Rita Dove

poet laureate icon
1952 –
Special Bicentennial Consultant in Poetry, 2000; Poet Laureate of the United States, 1993–1995

Rita Dove was born in Akron, Ohio, on August 28, 1952. A poet and writer, she was a high school Presidential Scholar and graduated with a BA in English from Miami University of Ohio in 1973. She then studied German poetry as a Fulbright Scholar at Universität Tübingen before getting an MFA in creative writing from the University of Iowa. 

Dove’s books of poetry include Playlist for the Apocalypse (W. W. Norton, 2021); Collected Poems 1974–2004 (W.W. Norton, 2016), recipient of the 2017 NAACP Image Award, the 2017 Library of Virginia Award and a finalist for the 2016 National Book Award; Sonata Mulattica (W. W. Norton, 2009), winner of the Hurston/Wright Legacy Award; On the Bus with Rosa Parks (W. W. Norton, 1999), named a New York Times Notable Book of the Year and a finalist for the National Book Critics Circle Award; and Thomas and Beulah (Carnegie-Mellon University Press, 1986), which won the 1987 Pulitzer Prize for Poetry.

In addition to poetry, Dove has published a book of short stories, the novel Through the Ivory Gate (Pantheon, 1992), and numerous essays. She also edited Best American Poetry (Scribner, 2000), compiled The Penguin Anthology of Twentieth-Century American Poetry (Penguin, 2011), and edited the New York Times Magazine’s weekly poetry column from 2018–19, as well as, in 2000 and 2002, the Washington Post’s weekly “Poet’s Choice” column.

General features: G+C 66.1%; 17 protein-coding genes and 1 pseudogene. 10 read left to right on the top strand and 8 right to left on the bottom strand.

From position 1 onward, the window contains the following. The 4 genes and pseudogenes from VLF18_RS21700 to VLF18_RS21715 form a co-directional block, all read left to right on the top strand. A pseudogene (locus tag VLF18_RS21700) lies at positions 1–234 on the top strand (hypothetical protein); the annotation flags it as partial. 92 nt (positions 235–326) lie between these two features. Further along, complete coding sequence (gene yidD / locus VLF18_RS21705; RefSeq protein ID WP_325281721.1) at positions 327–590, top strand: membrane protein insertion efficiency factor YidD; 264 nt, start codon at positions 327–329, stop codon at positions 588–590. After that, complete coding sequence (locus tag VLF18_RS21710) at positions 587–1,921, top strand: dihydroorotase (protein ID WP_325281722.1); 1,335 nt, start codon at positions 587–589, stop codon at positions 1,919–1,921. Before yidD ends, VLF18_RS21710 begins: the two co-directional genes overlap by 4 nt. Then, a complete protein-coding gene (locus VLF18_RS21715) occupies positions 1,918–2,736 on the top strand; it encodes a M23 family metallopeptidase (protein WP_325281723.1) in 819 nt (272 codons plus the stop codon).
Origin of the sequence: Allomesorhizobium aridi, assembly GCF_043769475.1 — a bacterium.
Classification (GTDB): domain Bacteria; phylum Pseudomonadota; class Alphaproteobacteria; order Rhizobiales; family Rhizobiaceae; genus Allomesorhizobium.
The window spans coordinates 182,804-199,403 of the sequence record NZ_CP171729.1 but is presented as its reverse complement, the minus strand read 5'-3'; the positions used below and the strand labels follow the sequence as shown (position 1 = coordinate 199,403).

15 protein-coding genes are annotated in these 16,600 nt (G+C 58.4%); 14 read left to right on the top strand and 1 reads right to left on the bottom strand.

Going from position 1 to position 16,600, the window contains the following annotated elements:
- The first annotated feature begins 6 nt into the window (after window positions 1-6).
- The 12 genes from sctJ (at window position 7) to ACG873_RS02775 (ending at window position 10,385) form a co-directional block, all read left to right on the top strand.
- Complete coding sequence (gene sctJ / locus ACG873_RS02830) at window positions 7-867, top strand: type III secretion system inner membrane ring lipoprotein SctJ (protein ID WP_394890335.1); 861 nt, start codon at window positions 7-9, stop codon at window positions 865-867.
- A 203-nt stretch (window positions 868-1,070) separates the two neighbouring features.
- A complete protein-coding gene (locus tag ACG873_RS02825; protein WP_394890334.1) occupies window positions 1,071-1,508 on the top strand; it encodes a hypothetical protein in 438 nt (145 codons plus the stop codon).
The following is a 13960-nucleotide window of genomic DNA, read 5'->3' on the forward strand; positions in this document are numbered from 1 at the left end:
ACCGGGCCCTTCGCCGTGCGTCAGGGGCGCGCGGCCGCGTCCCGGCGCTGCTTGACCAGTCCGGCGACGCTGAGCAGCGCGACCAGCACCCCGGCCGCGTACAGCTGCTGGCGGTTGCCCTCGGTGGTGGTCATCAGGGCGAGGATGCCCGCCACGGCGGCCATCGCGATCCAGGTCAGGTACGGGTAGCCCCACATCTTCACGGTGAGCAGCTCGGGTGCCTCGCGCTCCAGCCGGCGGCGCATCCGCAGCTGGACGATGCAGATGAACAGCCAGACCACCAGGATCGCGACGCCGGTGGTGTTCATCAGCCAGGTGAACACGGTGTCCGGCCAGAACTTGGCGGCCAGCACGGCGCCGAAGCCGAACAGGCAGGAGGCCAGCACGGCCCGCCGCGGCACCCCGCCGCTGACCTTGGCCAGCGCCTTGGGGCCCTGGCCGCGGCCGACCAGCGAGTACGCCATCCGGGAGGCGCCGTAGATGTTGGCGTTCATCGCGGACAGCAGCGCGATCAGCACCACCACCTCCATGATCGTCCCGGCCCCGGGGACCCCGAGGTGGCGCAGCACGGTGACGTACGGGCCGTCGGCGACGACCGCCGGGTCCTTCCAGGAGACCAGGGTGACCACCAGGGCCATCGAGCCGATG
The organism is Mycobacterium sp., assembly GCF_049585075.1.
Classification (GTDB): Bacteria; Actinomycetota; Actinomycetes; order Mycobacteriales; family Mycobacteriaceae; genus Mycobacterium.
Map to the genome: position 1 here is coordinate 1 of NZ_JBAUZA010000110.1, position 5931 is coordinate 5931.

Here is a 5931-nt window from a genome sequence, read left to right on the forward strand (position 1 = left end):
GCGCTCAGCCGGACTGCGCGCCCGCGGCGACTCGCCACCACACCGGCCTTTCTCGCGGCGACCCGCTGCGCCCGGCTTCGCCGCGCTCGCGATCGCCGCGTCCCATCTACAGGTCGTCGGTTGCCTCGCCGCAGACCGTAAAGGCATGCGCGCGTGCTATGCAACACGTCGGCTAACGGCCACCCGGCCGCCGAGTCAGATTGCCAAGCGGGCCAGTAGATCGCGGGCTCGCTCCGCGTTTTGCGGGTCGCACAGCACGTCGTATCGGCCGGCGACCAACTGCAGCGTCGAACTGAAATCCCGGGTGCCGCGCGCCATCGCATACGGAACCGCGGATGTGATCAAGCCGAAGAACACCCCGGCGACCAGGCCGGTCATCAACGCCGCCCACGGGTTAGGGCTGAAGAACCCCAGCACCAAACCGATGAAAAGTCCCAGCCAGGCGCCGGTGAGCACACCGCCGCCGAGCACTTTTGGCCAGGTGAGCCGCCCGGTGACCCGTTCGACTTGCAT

Dove’s work traverses a wide range of landscapes, applying an unflinching eye upon historical and political events. In American Smooth, she reflects on her experiences with ballroom dancing. Says Emily Nussbaum of the collection, “For Dove, dance is an implicit parallel to poetry. [...] Each is an expression of grace performed within limits; each an art weighted by history but malleable enough to form something utterly new.” Regarded as her most ambitious work to date, Sonata Mulattica is a poetic treatise on the life of nineteenth-century, biracial violinist George Polgreen Bridgetower and his friendship with Ludwig van Beethoven.

Dove’s many other honors include the 1996 Heinz Award in the Arts and Humanities, the 2003 Emily Couric Leadership Award, the 2006 Commonwealth Award, the 2007 Chubb Fellowship at Yale University, the 2008 Library of Virginia Lifetime Achievement Award, the 2009 Fulbright Lifetime Achievement Medal, the 2009 International Capri Award, and the 2014 Lifetime Achievement Award from the Furious Flower Poetry Center at James Madison University, the 2017 Callaloo Lifetime Achievement Award, the 2019 North Star Award from the Hurston/Wright Foundation, as well as twenty-eight honorary doctorates, among them from Yale University in 2014 and Harvard University in 2018. She is an elected member of the American Academy of Arts and Letters, the American Academy of Arts and Sciences, and the American Philosophical Society. President Bill Clinton bestowed upon her the 1996 National Humanities Medal, and President Barack Obama presented her with the 2011 National Medal of Arts, making her the only poet who has received both medals. She served as a Chancellor of the Academy of American Poets from 2005 to 2011. In 2019, Dove received the Wallace Stevens Award, given annually by the Academy of American Poets to recognize outstanding and proven mastery in the art of poetry. In 2022, she won the Rebekah Johnson Bobbitt National Prize for Poetry’s Lifetime Achievement Award. She has also been awarded the National Book Foundation’s Medal for Distinguished Contribution to American Letters, the organization’s lifetime achievement award. 

Dove served as poet laureate of the United States from 1993 to 1995, and as poet laureate of Virginia from 2004 to 2006. She is a trained classical cellist and violist da gamba. She currently serves as the American Academy of Arts and Letters’ vice president for literature and the Henry Hoyns Professor of Creative Writing at the University of Virginia, where she has been teaching since 1989.